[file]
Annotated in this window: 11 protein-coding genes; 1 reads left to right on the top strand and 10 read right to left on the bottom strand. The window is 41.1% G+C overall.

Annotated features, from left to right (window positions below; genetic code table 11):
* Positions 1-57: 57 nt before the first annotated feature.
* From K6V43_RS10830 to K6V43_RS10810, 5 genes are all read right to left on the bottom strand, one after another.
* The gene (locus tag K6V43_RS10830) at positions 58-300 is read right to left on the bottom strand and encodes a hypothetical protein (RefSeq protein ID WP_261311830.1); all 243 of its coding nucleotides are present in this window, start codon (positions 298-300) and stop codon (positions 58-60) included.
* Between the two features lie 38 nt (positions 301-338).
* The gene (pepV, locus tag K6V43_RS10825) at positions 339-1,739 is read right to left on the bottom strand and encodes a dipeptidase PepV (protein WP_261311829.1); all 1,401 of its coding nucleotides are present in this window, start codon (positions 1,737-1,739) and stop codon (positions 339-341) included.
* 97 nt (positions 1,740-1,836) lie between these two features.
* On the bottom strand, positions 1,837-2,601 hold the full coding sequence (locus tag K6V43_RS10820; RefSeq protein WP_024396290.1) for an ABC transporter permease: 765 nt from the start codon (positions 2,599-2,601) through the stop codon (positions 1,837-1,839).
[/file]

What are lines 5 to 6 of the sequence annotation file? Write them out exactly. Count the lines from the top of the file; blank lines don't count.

* The gene (locus tag K6V43_RS10830) at positions 58-300 is read right to left on the bottom strand and encodes a hypothetical protein (RefSeq protein ID WP_261311830.1); all 243 of its coding nucleotides are present in this window, start codon (positions 298-300) and stop codon (positions 58-60) included.
* Between the two features lie 38 nt (positions 301-338).